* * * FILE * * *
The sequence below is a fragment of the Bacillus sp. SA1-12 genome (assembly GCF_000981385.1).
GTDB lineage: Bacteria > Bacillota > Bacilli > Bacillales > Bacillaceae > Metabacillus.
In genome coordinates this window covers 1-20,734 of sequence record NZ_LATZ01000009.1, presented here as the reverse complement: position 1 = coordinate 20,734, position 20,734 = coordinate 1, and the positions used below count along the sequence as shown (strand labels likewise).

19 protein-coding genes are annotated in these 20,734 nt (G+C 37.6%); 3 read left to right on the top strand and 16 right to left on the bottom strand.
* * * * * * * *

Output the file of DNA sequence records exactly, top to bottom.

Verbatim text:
The sequence below is a fragment of the Bacillus sp. SA1-12 genome (assembly GCF_000981385.1).
GTDB lineage: Bacteria > Bacillota > Bacilli > Bacillales > Bacillaceae > Metabacillus.
In genome coordinates this window covers 1-20,734 of sequence record NZ_LATZ01000009.1, presented here as the reverse complement: position 1 = coordinate 20,734, position 20,734 = coordinate 1, and the positions used below count along the sequence as shown (strand labels likewise).

19 protein-coding genes are annotated in these 20,734 nt (G+C 37.6%); 3 read left to right on the top strand and 16 right to left on the bottom strand.